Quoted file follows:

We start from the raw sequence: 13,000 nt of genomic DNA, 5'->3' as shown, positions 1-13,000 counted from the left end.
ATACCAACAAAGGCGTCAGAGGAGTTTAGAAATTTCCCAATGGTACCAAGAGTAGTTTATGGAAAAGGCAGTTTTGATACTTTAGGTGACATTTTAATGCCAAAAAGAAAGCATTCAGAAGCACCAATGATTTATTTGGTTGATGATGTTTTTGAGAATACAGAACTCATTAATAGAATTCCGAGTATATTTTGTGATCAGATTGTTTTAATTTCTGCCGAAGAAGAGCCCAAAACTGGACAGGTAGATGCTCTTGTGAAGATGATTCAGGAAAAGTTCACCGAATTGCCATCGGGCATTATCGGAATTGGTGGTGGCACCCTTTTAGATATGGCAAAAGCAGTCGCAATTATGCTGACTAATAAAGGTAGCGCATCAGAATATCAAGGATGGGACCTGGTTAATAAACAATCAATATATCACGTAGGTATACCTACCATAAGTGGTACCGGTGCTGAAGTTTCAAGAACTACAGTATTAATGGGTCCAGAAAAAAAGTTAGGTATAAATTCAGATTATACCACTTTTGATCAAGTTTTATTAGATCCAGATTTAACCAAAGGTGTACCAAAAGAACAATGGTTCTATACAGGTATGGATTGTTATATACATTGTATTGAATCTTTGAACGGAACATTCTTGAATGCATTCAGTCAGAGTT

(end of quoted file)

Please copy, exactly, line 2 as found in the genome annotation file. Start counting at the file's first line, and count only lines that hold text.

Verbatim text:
ATACCAACAAAGGCGTCAGAGGAGTTTAGAAATTTCCCAATGGTACCAAGAGTAGTTTATGGAAAAGGCAGTTTTGATACTTTAGGTGACATTTTAATGCCAAAAAGAAAGCATTCAGAAGCACCAATGATTTATTTGGTTGATGATGTTTTTGAGAATACAGAACTCATTAATAGAATTCCGAGTATATTTTGTGATCAGATTGTTTTAATTTCTGCCGAAGAAGAGCCCAAAACTGGACAGGTAGATGCTCTTGTGAAGATGATTCAGGAAAAGTTCACCGAATTGCCATCGGGCATTATCGGAATTGGTGGTGGCACCCTTTTAGATATGGCAAAAGCAGTCGCAATTATGCTGACTAATAAAGGTAGCGCATCAGAATATCAAGGATGGGACCTGGTTAATAAACAATCAATATATCACGTAGGTATACCTACCATAAGTGGTACCGGTGCTGAAGTTTCAAGAACTACAGTATTAATGGGTCCAGAAAAAAAGTTAGGTATAAATTCAGATTATACCACTTTTGATCAAGTTTTATTAGATCCAGATTTAACCAAAGGTGTACCAAAAGAACAATGGTTCTATACAGGTATGGATTGTTATATACATTGTATTGAATCTTTGAACGGAACATTCTTGAATGCATTCAGTCAGAGTT